The CDC (Centers for Disease Control and Prevention) recently updated its guidelines concerning the testing of pregnant women who have a possible Zika virus infection or exposure. It must always be noted that most people with the Zika virus infection are either asymptomatic or have mild clinical symptoms. Mild clinical symptoms can be an acute onset of a fever, a rash, joint pain, and/or conjunctivitis.
There is new data suggesting that the virus can be detected in the blood and urine for 2 weeks after the infection begins. This testing of the urine and blood for the virus should be performed for:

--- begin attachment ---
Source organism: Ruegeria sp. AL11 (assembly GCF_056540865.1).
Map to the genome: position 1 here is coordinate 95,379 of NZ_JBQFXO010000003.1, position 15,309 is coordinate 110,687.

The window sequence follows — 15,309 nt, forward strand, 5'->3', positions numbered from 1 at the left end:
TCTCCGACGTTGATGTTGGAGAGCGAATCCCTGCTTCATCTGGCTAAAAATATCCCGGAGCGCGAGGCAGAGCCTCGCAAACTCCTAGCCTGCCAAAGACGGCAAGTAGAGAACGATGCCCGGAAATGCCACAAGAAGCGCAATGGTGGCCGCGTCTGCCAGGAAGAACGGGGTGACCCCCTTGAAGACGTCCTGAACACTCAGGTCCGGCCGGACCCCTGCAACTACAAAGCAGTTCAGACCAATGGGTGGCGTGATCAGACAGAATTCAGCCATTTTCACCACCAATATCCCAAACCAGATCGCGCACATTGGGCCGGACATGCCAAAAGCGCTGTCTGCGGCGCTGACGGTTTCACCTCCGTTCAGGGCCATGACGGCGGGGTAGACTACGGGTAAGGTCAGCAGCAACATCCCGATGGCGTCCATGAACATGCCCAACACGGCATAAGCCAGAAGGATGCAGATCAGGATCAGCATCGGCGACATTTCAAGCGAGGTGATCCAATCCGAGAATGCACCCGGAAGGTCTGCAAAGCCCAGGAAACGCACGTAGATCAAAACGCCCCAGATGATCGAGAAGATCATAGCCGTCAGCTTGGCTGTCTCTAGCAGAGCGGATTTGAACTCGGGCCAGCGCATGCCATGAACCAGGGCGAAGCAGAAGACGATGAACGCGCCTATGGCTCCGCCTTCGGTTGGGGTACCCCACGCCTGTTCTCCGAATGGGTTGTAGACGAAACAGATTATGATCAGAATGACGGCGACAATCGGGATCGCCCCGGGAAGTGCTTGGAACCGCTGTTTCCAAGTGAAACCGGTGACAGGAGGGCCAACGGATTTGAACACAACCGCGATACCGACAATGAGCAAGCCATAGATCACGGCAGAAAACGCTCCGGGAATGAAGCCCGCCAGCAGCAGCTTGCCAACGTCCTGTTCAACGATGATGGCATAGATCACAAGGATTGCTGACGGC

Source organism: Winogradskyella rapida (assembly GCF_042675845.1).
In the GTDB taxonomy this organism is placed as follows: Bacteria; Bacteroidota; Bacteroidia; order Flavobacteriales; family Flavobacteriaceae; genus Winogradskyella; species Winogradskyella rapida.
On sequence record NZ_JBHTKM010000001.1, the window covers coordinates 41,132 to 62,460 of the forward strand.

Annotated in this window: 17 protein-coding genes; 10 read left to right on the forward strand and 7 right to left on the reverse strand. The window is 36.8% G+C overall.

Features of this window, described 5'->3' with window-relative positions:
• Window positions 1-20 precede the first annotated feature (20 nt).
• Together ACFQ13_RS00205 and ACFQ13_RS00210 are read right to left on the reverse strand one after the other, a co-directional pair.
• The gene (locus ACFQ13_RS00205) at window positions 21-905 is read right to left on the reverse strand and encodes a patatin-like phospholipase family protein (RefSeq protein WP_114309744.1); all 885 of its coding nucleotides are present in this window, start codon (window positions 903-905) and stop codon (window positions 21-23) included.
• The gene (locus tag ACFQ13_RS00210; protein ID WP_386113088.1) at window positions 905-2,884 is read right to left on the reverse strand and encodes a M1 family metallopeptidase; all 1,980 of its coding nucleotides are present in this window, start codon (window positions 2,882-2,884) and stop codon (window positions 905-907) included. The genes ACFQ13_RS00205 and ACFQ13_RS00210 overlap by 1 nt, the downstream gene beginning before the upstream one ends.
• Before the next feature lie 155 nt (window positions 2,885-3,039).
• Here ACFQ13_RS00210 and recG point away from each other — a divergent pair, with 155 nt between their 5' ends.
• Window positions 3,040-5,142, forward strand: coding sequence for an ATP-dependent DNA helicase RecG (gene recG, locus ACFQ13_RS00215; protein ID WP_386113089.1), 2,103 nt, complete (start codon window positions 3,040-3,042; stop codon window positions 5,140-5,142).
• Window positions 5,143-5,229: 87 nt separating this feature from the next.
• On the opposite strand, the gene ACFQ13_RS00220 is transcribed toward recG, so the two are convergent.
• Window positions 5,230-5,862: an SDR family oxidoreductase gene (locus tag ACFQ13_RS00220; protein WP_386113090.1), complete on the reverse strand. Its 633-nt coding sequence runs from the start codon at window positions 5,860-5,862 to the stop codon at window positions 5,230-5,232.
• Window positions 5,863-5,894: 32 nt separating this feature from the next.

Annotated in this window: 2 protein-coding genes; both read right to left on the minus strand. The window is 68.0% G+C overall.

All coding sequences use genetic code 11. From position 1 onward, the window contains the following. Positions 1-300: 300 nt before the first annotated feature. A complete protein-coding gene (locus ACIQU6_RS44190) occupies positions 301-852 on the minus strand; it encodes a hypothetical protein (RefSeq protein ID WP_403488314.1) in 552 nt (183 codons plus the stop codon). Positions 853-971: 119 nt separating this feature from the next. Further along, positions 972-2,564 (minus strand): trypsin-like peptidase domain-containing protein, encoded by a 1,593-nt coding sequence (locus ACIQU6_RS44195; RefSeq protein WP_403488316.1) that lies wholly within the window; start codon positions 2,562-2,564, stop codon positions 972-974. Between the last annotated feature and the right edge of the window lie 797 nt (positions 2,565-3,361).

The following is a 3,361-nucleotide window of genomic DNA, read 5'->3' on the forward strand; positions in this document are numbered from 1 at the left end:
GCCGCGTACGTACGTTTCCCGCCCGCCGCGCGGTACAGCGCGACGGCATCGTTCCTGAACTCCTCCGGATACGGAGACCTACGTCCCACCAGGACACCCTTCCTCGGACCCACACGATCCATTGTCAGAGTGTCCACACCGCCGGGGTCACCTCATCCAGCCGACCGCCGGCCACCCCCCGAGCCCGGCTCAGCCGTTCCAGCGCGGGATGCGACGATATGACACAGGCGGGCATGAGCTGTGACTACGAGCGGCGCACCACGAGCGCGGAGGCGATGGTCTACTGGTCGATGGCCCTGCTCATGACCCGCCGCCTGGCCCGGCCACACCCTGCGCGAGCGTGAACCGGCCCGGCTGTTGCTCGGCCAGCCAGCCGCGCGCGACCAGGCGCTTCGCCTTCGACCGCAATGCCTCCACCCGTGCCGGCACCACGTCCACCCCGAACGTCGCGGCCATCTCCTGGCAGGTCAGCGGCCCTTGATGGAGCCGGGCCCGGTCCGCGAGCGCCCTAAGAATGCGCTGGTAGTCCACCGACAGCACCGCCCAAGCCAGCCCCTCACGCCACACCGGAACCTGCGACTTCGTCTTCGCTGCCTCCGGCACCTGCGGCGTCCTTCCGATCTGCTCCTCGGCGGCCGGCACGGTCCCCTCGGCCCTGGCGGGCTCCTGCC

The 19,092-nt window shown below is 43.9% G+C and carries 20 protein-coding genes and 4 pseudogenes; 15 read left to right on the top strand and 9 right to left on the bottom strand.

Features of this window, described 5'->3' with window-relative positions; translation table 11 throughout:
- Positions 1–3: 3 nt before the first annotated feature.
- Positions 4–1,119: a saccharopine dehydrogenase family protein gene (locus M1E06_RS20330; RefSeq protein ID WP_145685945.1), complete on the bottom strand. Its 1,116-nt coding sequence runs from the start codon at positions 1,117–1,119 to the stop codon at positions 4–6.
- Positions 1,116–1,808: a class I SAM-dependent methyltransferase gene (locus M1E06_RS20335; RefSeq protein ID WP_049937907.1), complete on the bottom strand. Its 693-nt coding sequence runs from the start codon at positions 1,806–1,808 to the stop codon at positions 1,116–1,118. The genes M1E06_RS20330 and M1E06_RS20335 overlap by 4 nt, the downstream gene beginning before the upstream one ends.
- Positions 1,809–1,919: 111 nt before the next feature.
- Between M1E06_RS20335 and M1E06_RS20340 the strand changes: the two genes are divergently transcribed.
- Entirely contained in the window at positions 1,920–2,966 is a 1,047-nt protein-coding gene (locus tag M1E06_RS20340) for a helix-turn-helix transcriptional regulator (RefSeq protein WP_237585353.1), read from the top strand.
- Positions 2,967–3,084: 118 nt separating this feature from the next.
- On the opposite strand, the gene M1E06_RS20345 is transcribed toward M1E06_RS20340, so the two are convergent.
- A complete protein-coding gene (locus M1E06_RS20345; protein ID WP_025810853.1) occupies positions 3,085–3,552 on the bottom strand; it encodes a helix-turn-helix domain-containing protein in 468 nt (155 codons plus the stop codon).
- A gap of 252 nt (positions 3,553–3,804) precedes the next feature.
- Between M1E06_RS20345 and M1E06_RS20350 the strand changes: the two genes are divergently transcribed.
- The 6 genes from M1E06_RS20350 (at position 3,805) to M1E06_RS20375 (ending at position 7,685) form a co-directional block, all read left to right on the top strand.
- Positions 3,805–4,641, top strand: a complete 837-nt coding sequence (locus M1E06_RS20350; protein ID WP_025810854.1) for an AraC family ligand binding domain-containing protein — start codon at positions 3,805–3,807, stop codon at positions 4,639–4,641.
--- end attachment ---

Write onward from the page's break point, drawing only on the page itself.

- Symptomatic pregnant women in less than 2 weeks after the symptoms begin
- Asymptomatic pregnant women in less than 2 weeks after a possible exposure
After this 2-week window, blood testing should begin for the Zika virus IgM antibody, which the body makes in response to a new Zika virus infection. If this is found to be positive, there was definitely an infection and close fetal evaluation should begin.
As always, you should discuss the Zika virus problem with your health care provider so you can get the best possible care.